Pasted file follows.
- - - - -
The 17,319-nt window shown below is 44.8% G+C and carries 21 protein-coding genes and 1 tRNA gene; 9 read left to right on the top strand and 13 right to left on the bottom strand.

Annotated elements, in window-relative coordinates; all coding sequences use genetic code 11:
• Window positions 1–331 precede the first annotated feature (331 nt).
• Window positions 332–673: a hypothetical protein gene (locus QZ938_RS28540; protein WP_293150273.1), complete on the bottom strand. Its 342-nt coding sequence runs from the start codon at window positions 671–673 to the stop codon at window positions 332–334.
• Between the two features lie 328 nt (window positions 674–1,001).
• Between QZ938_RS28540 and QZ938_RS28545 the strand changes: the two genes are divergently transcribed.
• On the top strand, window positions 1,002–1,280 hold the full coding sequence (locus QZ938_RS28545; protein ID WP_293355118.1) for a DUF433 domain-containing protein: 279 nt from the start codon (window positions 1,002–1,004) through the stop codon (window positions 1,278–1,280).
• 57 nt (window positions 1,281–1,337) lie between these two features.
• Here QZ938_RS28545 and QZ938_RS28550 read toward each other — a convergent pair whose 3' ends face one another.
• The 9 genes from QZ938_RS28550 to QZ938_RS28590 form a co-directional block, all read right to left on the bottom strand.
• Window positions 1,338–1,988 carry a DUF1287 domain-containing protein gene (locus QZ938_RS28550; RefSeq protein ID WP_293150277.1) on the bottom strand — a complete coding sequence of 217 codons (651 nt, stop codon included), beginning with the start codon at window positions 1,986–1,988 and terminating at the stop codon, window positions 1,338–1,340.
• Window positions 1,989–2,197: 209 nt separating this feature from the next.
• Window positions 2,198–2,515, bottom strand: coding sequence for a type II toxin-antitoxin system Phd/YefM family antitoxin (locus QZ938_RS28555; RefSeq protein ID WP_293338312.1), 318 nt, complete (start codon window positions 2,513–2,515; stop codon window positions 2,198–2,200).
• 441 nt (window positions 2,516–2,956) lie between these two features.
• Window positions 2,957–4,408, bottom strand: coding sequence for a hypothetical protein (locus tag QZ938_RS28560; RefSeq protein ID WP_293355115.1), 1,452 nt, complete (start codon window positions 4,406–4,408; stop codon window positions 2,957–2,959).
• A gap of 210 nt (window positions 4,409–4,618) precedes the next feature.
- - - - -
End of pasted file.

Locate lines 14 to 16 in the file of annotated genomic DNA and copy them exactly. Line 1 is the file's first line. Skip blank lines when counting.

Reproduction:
• 441 nt (window positions 2,516–2,956) lie between these two features.
• Window positions 2,957–4,408, bottom strand: coding sequence for a hypothetical protein (locus tag QZ938_RS28560; RefSeq protein ID WP_293355115.1), 1,452 nt, complete (start codon window positions 4,406–4,408; stop codon window positions 2,957–2,959).
• A gap of 210 nt (window positions 4,409–4,618) precedes the next feature.